Hillary Clinton must separate herself from the policies of President Barack Obama — but not alienate him too much — if she runs for the president in 2016, says political consultant Doug Schoen, who worked on her 2008 run for the White House.
"She's going to have to be critical without losing his base of support," Schoen told "The Steve Malzberg Show" on Newsmax TV.
"Obama's been very solicitous of her and she cannot run the risk of him turning on her ...
"What I would choose to do which is talk about economic growth … Obama talks about redistribution. The Republicans, basically, say no to everything. We need a pro-growth strategy that involves entitlement reform and tax reform."
Schoen said he is convinced the former Secretary of State, New York senator and First Lady can capture the Democratic primary this time around.
"She can win a primary. She probably will but the real question is after two terms of Obama probably with an approval rating at or below 40, it's pretty darn tough for any Democrat or any candidate who runs to follow on a win," he said.
"George H. W. Bush won a third rough, straight Republican turf, but Ronald Reagan had close to a 55, 57 percent approval in 1988. So there's a real challenge facing Hillary and it isn't clear to me at this point that she has a strategy for dealing with it."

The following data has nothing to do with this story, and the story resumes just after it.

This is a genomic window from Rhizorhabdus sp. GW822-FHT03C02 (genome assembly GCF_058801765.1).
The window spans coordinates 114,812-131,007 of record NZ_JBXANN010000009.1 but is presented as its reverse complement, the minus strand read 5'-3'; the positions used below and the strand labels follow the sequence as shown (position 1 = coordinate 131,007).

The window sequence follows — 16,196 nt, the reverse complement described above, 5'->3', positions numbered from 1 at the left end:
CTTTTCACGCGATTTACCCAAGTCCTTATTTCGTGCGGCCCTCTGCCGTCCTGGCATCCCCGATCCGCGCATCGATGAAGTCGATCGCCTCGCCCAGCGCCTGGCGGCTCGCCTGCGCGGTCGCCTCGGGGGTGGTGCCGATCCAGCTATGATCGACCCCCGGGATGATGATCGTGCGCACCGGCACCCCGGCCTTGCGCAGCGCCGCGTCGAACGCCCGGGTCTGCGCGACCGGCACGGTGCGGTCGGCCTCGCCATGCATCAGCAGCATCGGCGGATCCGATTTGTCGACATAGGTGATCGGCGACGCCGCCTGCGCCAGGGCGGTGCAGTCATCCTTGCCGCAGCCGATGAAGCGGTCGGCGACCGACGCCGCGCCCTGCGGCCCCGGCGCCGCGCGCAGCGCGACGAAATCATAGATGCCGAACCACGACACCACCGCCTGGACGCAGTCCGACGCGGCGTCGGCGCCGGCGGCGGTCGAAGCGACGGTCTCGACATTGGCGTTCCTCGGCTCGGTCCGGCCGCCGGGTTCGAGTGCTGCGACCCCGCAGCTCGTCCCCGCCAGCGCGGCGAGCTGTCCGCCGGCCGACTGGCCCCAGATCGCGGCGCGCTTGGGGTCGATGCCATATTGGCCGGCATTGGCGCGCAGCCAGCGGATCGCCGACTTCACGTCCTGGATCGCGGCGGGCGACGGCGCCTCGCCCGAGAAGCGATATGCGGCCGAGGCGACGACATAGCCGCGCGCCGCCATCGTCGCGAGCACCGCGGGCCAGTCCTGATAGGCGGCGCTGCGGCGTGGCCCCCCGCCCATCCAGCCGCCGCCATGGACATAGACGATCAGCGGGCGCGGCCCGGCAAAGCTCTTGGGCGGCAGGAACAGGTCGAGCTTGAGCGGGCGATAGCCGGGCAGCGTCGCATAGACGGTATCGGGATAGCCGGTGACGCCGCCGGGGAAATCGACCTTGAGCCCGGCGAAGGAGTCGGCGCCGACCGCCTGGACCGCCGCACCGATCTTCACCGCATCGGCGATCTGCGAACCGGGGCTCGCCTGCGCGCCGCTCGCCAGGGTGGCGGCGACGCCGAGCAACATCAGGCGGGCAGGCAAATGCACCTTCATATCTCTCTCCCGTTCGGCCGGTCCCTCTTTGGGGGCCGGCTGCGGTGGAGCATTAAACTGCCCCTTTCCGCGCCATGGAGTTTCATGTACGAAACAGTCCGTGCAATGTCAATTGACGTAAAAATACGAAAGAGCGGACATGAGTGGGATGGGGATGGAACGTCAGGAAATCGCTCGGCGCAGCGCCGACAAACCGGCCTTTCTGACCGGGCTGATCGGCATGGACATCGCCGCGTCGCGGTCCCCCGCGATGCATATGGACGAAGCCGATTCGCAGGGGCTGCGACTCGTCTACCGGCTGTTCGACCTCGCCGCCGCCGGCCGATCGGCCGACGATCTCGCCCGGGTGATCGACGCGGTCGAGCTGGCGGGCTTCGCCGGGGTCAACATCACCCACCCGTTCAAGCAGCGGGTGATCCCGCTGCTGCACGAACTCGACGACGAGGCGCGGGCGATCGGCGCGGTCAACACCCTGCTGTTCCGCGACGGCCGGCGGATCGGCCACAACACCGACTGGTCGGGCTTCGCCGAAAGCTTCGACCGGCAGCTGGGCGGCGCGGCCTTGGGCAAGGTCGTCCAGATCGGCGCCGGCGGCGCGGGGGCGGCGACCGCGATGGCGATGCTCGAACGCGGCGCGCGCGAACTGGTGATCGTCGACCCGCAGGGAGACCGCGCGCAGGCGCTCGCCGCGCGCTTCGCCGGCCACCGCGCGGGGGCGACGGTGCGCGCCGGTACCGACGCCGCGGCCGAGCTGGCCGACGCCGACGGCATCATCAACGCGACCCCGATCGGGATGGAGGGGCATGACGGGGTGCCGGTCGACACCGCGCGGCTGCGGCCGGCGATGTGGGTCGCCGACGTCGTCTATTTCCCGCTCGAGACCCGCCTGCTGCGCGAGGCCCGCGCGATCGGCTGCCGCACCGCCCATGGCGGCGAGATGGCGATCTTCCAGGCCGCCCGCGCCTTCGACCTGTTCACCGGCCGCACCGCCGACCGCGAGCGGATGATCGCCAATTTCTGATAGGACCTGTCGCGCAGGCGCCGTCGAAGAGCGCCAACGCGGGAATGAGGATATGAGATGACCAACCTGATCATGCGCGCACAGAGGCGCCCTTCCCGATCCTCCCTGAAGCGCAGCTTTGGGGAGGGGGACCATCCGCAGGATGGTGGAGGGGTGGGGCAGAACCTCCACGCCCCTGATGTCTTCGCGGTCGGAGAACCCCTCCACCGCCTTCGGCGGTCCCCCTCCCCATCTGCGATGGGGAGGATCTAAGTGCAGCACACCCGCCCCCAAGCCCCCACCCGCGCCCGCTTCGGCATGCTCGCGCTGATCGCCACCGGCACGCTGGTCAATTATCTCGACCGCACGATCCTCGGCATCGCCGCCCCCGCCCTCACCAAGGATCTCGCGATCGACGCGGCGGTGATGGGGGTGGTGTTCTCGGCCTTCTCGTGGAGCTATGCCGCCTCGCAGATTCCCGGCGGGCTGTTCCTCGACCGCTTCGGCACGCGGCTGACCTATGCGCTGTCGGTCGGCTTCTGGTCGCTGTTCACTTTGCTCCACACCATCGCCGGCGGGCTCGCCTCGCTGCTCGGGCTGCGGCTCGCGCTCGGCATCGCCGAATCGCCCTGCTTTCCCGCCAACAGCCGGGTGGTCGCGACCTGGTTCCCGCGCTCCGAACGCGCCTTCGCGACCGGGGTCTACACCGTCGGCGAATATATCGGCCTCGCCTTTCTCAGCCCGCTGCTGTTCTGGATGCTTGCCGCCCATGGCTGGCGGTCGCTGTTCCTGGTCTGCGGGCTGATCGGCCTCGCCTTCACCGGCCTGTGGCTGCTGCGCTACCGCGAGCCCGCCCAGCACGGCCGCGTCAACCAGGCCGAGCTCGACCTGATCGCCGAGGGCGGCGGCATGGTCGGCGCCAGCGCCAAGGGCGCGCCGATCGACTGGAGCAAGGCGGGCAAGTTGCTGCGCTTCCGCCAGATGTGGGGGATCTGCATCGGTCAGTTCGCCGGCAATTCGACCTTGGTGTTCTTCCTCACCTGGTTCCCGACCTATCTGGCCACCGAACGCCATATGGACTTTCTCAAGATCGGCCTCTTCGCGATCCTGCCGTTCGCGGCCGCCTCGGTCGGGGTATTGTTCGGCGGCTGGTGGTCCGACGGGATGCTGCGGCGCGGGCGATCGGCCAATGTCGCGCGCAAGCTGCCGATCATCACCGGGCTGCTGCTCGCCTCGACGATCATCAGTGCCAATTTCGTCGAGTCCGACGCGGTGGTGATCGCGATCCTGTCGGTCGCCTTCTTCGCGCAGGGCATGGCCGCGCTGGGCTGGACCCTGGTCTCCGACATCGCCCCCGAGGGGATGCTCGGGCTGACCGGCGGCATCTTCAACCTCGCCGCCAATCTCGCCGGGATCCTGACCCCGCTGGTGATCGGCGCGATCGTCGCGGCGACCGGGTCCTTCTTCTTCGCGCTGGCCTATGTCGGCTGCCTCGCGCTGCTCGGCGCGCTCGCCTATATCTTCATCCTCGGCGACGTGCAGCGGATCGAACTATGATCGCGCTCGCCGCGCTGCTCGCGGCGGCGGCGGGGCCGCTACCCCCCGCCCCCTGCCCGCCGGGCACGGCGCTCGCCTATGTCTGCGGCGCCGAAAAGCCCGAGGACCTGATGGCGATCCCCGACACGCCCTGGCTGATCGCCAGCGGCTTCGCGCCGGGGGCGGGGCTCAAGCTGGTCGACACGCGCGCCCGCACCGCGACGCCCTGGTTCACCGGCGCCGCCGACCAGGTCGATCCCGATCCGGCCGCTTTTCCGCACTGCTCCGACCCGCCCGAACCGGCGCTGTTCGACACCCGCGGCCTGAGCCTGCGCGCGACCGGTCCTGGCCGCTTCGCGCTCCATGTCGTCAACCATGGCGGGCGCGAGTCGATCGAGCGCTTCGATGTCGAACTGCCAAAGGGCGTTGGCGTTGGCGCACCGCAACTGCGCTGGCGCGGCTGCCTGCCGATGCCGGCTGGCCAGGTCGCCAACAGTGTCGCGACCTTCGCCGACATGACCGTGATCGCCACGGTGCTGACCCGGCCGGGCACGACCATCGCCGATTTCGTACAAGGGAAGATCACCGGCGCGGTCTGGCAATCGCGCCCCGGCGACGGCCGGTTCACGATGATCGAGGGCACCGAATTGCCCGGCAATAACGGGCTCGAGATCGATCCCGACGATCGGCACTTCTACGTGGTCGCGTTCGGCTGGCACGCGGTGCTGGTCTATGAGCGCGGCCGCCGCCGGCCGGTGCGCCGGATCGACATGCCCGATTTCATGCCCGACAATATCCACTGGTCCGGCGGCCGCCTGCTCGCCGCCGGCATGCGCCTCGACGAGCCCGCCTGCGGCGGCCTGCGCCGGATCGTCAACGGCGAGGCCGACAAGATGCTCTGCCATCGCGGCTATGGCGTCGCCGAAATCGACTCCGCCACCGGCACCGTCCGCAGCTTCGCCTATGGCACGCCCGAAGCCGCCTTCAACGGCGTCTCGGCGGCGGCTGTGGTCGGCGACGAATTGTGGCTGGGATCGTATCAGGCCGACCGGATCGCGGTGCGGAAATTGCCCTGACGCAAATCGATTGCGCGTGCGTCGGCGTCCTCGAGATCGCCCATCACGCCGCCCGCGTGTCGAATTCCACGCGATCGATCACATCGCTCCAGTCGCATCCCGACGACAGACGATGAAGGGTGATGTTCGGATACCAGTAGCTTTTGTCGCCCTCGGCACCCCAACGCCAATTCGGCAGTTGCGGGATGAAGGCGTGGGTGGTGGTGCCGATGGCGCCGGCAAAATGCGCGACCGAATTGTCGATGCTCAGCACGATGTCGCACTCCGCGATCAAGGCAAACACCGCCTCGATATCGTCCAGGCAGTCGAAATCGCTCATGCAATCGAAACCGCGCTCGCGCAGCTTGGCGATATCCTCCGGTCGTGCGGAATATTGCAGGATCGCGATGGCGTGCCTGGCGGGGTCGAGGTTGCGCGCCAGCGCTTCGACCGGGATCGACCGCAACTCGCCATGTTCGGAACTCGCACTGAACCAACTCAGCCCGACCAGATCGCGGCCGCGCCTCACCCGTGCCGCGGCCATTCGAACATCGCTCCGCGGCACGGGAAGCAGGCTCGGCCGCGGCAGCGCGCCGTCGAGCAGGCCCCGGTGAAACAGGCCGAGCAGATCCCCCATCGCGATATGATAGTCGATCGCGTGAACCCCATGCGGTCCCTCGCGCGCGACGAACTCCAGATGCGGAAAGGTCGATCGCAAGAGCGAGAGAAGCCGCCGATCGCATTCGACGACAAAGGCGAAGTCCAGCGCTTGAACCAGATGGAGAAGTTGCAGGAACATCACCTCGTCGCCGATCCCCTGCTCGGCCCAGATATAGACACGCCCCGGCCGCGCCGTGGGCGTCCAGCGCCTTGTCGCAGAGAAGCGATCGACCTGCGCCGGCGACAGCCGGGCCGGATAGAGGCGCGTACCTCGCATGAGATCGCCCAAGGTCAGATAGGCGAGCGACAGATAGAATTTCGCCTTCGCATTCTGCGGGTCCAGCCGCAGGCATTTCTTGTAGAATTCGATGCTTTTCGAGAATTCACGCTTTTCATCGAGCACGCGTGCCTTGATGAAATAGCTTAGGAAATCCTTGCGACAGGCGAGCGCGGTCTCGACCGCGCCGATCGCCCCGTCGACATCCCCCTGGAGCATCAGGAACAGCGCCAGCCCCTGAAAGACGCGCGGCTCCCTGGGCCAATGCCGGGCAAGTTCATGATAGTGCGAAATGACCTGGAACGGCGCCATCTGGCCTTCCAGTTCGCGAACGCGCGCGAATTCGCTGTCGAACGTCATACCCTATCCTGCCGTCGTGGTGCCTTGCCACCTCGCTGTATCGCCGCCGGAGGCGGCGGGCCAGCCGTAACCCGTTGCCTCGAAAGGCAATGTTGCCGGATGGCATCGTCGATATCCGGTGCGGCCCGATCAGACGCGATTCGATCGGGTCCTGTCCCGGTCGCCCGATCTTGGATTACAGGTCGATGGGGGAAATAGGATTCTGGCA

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Schoen believes Clinton will need to fight off more Republican flak for her handling of the Benghazi attack, in which Ambassador Christopher Stevens and three other Americans were killed on Sept. 11, 2012.
Clinton came under criticism when, during a hearing in which she was pressed for details, she said, "What difference does it make?''
"They're going to say it does make a difference when four Americans lose their lives in the first attack on the 11th anniversary of 9/11," Schoen said.
"These are real questions that she has to deal with. Call it tough love if you will, but these are questions she has to be prepared to deal with if she's going to get elected."
Schoen, who says he will support Clinton should she run, believes she will wait as long as possible to make an announcement.
"She will try to get through the 2014 election and probably a good way through 2015 before she announces," Schoen said.
"It makes sense for her to announce later rather earlier."
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